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The White House

photo of the White House

US Capitol


National Archives and Records Administration


The United States of America is a constitutional republic. The nation derives it existence and operation from a formal document outlining the function and role of the government in relationship to its citizens. The "republic" portion refers to the notion that the state derives its authority from representatives selected by the citizens of that state.

The United States was established when nine states adopted the Constitution in 1787. The Constitution is the defining document of the U.S. political system, establishing the political and judicial processes followed today.

One key innovation made in the U.S. Constitution was the establishment of "checks and balances" between major elements of the government. Effectively, the Constitution created a nation in which the Executive, Legislative, and Judicial branches are all co-equal. This means that at anytime one branch can void or nullify the decision(s) of another. The tabs shown in this panel provide a brief overview of the branches of government established by the Constitution.

The Executive Branch implements, manages, and oversees the enforcement of legislation enacted by Congress. 

President -- is the head of state and commander-in-chief of the military. The president functions as the executive in charge of federal agencies, enforces the laws created by Congress.

President's Cabinet -- are agency leaders and advisors to the president. The Cabinet was established by Article II, Section 2 of the Constitution. 

Federal Agencies -- are tasked with many and varying duties and tasks, from education to space exploration to security. Agencies are created by an enabling statue, which set their responsibilities, authority, and structure. Over the years, these agencies by be expanded, reduced or even eliminated.

The Legislative Branch enacts legislation, confirms or rejects presidential appointments, oversees the nations budget, ratifies treaties, and has the authority to declare war. The U.S. legislature is divided into the U.S. House of Representatives and the U.S. Senate, each with their own rules and government functions.

U.S. House of Representatives -- is lead by the Speaker of the House. The Speaker is 2rd in the line of succession to the president. The House is the larger of the cambers with over 435 elected representatives. Representatives are allocated proportionally among the 50 states based on state population in the last census. Representatives serve two-year terms, and there are no limits to the number of terms a representative may serve.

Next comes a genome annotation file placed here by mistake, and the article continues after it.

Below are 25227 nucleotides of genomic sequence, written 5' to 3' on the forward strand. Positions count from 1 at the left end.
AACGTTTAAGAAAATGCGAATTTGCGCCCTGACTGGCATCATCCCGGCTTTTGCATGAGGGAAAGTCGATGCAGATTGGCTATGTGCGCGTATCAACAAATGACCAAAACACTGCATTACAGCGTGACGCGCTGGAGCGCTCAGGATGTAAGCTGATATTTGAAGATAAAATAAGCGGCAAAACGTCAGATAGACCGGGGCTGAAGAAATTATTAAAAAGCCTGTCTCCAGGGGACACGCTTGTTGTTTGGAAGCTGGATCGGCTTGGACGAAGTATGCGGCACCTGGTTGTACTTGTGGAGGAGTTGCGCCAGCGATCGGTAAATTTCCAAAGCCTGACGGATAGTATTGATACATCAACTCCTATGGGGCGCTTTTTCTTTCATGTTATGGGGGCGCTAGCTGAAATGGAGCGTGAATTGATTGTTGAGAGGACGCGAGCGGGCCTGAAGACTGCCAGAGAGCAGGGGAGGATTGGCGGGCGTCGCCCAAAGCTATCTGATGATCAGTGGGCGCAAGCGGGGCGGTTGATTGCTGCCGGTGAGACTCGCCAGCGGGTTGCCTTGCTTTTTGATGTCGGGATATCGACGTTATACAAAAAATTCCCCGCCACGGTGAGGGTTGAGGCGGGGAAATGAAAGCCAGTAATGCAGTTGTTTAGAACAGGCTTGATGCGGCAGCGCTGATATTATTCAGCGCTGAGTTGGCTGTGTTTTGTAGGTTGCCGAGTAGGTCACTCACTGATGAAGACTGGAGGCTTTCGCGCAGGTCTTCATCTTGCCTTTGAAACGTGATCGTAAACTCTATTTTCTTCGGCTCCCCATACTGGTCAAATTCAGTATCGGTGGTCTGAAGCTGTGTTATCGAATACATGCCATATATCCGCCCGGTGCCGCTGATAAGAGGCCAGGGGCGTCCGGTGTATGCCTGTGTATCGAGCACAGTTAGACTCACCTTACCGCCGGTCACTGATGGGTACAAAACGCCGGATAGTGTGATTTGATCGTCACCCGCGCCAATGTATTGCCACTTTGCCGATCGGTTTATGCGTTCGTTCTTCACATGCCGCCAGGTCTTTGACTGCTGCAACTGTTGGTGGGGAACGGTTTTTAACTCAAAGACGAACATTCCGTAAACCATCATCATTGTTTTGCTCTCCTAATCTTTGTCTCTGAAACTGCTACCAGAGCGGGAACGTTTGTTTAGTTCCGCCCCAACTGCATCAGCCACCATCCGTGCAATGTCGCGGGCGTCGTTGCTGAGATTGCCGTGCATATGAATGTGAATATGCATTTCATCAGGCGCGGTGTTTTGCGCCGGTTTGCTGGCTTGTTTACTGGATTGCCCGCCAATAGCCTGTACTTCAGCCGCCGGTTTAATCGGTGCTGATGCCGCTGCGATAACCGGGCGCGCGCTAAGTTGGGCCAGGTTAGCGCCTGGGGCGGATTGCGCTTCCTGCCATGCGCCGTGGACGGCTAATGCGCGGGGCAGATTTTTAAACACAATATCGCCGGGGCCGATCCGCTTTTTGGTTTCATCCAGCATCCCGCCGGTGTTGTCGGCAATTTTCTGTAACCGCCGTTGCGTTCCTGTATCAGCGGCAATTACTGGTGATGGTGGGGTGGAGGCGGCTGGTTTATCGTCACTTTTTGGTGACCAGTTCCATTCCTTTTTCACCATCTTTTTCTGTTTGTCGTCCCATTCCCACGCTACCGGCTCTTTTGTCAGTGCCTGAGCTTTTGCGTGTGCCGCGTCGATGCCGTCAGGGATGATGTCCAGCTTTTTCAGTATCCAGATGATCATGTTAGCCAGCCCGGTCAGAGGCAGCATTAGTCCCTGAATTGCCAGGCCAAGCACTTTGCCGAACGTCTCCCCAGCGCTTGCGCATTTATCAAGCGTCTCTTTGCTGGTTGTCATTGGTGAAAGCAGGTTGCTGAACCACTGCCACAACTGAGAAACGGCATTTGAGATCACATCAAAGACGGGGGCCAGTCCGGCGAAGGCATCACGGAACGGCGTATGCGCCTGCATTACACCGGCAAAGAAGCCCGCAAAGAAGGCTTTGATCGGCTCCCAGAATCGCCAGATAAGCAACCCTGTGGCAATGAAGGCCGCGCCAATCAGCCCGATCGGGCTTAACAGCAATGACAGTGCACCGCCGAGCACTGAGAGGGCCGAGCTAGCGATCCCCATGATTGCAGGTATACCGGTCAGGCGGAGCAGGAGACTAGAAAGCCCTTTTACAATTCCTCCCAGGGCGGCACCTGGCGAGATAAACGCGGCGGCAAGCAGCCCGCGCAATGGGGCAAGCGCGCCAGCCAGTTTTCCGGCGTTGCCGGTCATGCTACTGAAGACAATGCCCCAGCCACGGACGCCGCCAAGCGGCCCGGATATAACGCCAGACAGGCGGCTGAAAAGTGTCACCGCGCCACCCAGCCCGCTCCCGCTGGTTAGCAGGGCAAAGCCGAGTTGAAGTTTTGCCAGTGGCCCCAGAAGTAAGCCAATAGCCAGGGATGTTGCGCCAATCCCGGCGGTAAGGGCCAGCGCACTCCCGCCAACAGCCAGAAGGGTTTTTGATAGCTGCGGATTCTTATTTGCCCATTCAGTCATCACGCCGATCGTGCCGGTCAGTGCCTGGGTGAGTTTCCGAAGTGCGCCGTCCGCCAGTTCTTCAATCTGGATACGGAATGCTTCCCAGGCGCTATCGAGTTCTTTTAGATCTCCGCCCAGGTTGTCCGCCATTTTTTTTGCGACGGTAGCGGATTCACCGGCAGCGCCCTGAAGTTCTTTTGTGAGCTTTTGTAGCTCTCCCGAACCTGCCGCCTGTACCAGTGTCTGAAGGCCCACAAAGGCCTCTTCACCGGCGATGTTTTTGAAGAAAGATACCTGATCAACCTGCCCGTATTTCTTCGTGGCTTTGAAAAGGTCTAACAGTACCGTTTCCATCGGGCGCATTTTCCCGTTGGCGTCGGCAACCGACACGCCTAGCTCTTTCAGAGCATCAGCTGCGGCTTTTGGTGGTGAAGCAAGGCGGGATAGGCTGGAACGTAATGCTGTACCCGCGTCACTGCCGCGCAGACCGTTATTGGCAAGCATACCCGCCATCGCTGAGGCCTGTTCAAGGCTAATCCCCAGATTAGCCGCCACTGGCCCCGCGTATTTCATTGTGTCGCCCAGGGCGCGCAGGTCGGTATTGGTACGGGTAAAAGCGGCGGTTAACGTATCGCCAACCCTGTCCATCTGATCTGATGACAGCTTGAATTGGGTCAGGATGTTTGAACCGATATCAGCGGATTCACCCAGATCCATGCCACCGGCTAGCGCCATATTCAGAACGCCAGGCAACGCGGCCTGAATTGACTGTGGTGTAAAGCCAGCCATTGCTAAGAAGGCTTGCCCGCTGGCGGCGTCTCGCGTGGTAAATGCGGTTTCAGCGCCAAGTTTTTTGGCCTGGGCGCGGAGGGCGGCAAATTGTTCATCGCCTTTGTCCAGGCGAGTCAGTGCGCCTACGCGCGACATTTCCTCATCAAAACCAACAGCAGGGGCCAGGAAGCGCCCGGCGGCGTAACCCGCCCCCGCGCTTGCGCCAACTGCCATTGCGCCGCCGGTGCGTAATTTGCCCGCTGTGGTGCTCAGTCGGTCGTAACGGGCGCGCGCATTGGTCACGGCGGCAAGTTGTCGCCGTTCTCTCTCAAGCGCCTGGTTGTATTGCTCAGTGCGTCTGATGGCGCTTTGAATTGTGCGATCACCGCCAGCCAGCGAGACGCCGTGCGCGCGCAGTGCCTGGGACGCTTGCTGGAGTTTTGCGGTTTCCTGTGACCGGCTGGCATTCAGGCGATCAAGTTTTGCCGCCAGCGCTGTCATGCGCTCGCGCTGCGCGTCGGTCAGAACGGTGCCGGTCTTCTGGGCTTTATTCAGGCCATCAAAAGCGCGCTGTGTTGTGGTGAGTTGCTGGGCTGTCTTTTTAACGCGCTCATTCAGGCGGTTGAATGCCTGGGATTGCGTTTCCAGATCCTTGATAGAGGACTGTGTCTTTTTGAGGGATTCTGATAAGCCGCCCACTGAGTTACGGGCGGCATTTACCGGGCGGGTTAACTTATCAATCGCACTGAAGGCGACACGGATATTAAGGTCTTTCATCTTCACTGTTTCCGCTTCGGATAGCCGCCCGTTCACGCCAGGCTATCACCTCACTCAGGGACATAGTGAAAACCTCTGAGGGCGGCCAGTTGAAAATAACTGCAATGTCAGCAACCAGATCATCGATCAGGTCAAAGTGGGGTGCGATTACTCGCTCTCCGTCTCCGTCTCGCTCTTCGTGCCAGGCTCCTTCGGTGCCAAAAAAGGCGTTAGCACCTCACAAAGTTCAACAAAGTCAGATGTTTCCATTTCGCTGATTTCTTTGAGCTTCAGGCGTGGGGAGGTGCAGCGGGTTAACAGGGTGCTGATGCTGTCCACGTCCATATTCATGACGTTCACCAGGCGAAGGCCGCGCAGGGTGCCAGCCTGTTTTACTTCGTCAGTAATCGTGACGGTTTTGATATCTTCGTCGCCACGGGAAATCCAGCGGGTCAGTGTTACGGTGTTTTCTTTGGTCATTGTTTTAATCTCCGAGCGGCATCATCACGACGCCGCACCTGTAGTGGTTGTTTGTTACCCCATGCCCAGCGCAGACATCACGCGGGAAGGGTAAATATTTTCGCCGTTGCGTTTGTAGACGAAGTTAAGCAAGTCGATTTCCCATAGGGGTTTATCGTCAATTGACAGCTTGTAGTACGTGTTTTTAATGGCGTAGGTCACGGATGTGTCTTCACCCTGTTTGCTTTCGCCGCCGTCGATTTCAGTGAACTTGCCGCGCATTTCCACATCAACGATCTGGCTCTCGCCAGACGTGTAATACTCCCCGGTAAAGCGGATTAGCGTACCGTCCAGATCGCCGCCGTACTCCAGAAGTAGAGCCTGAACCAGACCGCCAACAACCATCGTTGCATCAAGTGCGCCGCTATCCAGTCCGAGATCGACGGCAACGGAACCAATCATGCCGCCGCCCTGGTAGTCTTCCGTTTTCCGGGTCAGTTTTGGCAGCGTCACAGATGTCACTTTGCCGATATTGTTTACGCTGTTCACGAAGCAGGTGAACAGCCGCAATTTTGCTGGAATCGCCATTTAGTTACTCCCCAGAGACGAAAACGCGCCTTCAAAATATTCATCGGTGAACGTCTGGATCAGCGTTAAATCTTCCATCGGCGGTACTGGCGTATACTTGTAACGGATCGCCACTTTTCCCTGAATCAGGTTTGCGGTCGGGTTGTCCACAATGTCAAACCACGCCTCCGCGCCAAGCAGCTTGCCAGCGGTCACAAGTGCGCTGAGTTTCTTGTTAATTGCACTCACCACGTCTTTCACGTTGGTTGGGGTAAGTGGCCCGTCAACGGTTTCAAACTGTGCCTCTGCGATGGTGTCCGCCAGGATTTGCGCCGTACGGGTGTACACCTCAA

U.S. Senate -- is lead by the Senate Majority Leader. The Senate is the smaller of the two chambers. Senators serve six-year terms, with no term limits. Only two senators are elected from each state, totaling 100 senators.

The Judicial Branch provides the mechanism by which disputes may be resolved and challenges to legislation can be brought. The U.S. Courts were created under Article III of the U.S. Constitution. There are many levels and responsibilities given to various courts. This overview merely touches on the very basic functions of the three main courts in the Judicial System.

U.S. Supreme Court -- consists of 9 justices and is the "highest court in the land," as it is the final arbiter of disputes. The decisions or opinions may uphold or overturn previous rulings by "lower" courts, set precedent (state how similar disputes should be settled in the future), overturn legislation, and/or suggest how legislation needs to be changed into to bring it inline with the U.S. Constitution. The Supreme Court has sole discretion to decide which cases it hears. 

U.S. Court of Appeals -- is between the District Courts and the Supreme Court. Decisions made at this level are determined solely by a panel of three judges. They are tasked with determining if decisions at the District Court applied the law correctly.

U.S. District Courts -- resolve disputes by determining the facts of a case and applying existing legal precedent. District Courts may use either judges or a jury to decide cases. Many of the decisions made by District Courts may be appealed.

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